I think I have already mentioned that I grew up eating kohlrabi, but uniquely as a snack. If you have never had it (or if you were unlucky to have it only cooked), raw kohlrabi is a more delicate and juicier version of pink radish. This year I have tried to include kohlrabi for the first time in an actual dish and loved it as a green papaya substitution in the famous Vietnamese salad. I have kohlrabi in my fridge quite often, so I knew there would be a second experiment one day. Kohlrabi replacing the Korean radish (unavailable here anyway) was by far more delicious than when prepared with daikon, the very popular Japanese white radish, which, I’ve learnt from a reliable source, is much stronger than the Korean radish.
If you have already been in a Korean restaurant, you might have tasted saengchae, fresh spicy salads served in small portions as side-dishes. Apparently they are served in Korea practically with everything and from my own experience I can assure you that at least this saengchae goes well with anything, of course as long as you like spicy food. I found many moo (radish) saengchae recipes on web and in my cookery books, some including ginger or garlic, but finally for the delicate kohlrabi I chose the simplest one, from my regular Korean cooking companion: Food and Cooking of Korea by Young Jin Song. As usually, I have slightly changed the proportions and some ingredients, but I hope it still keeps a Korean touch.
TIPS: If you buy kohlrabi (also called “German turnip” and “turnip cabbage”) for the first time, it looks like a cross between a turnip and a very light green apple. Choose the smoothest one and not too big because it might become tough and fibrous. The smaller it is, the juicier and the crunchier it will be.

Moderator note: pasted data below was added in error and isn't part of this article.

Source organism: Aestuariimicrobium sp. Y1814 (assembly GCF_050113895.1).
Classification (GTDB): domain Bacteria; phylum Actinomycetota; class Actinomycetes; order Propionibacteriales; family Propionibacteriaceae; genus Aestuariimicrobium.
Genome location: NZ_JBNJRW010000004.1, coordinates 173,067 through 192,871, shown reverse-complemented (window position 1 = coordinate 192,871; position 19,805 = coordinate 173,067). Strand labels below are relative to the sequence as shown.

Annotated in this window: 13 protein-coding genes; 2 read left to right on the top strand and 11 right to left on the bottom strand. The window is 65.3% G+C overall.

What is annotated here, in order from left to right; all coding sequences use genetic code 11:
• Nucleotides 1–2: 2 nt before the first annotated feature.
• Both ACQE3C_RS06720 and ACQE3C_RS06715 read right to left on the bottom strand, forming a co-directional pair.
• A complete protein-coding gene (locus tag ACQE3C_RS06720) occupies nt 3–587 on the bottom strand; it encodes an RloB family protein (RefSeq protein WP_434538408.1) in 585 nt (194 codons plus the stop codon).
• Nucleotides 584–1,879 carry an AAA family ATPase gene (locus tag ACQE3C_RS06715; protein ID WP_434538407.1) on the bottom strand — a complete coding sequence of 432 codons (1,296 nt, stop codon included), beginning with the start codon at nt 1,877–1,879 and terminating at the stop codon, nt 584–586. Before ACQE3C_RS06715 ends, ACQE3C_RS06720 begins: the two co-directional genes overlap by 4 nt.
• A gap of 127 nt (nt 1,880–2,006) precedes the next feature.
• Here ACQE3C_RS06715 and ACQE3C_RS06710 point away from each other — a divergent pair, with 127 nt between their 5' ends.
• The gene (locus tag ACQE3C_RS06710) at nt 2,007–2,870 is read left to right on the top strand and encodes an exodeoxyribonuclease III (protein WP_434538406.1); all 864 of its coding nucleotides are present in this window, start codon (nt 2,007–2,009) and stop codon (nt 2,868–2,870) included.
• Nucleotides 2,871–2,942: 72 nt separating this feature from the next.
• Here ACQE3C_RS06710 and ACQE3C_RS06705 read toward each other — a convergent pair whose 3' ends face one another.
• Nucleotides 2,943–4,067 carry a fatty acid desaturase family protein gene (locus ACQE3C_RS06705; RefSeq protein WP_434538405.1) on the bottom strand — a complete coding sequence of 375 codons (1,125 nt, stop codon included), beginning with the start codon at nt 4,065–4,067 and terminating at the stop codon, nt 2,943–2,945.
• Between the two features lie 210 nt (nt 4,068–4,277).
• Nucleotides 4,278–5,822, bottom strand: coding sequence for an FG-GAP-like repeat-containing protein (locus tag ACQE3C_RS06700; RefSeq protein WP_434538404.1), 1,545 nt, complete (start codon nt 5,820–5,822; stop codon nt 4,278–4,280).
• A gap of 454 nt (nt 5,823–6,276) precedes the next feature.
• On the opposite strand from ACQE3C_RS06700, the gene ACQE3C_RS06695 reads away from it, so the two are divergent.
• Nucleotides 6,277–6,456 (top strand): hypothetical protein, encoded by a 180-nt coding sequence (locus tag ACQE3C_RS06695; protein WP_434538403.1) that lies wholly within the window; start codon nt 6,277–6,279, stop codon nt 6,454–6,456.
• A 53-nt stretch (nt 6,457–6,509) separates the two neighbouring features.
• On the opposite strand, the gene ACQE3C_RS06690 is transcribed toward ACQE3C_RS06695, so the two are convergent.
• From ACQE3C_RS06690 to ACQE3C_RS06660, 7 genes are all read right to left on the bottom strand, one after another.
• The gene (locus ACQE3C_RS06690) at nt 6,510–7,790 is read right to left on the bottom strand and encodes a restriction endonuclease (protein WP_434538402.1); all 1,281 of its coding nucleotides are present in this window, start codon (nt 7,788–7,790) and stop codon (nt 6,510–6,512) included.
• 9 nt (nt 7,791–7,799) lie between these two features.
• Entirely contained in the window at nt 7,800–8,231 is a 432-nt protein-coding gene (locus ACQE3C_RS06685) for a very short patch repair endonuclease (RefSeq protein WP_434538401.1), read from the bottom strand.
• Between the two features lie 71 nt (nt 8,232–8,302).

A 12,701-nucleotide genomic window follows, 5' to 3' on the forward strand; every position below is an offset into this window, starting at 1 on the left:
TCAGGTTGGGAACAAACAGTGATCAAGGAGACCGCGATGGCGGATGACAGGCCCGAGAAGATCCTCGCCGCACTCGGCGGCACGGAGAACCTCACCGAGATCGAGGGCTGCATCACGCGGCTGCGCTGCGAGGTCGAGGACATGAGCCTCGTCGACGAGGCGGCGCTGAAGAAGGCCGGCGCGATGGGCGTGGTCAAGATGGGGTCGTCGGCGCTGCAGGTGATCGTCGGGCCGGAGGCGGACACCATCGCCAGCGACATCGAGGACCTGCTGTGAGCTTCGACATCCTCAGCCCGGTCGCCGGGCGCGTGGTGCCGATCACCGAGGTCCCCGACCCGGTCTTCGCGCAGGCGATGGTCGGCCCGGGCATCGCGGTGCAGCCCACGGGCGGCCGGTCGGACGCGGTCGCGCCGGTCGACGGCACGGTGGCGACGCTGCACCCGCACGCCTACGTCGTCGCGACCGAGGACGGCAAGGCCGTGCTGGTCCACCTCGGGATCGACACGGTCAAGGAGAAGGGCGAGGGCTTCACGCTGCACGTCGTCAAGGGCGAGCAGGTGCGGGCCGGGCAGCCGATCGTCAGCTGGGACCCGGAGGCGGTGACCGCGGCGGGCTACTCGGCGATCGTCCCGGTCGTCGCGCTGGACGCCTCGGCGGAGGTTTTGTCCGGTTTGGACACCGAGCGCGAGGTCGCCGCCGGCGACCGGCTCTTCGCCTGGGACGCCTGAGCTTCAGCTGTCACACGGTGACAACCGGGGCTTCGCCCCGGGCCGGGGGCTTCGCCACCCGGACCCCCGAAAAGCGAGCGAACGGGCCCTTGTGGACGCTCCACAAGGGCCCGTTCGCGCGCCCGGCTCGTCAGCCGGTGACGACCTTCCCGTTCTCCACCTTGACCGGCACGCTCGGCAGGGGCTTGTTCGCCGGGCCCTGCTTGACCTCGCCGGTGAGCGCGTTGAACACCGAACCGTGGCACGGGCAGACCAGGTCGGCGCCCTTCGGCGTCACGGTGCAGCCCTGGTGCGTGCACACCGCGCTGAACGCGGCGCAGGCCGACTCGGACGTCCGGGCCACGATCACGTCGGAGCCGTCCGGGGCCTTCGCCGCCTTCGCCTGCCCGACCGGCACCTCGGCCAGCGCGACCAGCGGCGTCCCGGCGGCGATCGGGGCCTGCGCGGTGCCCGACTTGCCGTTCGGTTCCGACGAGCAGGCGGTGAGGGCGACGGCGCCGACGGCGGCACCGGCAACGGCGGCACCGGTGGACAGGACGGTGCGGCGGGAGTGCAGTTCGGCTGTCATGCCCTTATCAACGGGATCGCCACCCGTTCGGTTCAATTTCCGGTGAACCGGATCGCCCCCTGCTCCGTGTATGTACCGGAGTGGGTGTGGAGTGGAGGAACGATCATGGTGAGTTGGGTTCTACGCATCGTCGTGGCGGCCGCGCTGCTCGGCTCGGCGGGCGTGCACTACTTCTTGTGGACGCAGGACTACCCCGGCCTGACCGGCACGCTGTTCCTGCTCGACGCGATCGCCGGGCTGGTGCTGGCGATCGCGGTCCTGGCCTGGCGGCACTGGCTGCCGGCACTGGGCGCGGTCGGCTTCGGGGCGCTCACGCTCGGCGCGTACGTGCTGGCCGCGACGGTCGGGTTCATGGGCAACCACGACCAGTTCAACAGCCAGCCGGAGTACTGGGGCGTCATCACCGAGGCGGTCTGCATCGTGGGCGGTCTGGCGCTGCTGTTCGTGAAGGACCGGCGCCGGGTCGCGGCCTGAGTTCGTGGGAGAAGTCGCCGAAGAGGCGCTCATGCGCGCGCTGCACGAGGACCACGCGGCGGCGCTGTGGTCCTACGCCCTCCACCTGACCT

This salad keeps very well for about two days in the fridge, so you can make a double portion in advance and add to your lunch box the following day (as I did).
Preparation: about ten minutes+chilling
Ingredients (serves two):
1 medium kohlrabi, peeled
1 tablespoon rice vinegar
1/2 teaspoon sugar
salt (to taste)
1/2 teaspoon Korean chilli powder (or any other medium hot chilli powder)
toasted sesame seeds
chopped green onion or chives
1 teaspoon sesame oil
shredded fresh red chilli pepper
Cut the kohlrabi into very fine, matchstick-like pieces (a julienne grating tool is very handy here).
Combine the ingredients of the marinade (sugar, salt, chilli powder and vinegar).
Coat the kohlrabi with the marinade and put into the fridge to chill (this step is not necessary especially if your kohlrabi was already very cold).
Serve sprinkled with sesame seeds, chives/green onion, fresh red chilli pepper (I didn’t have it, since its absence in the photograph) and a splash of sesame oil.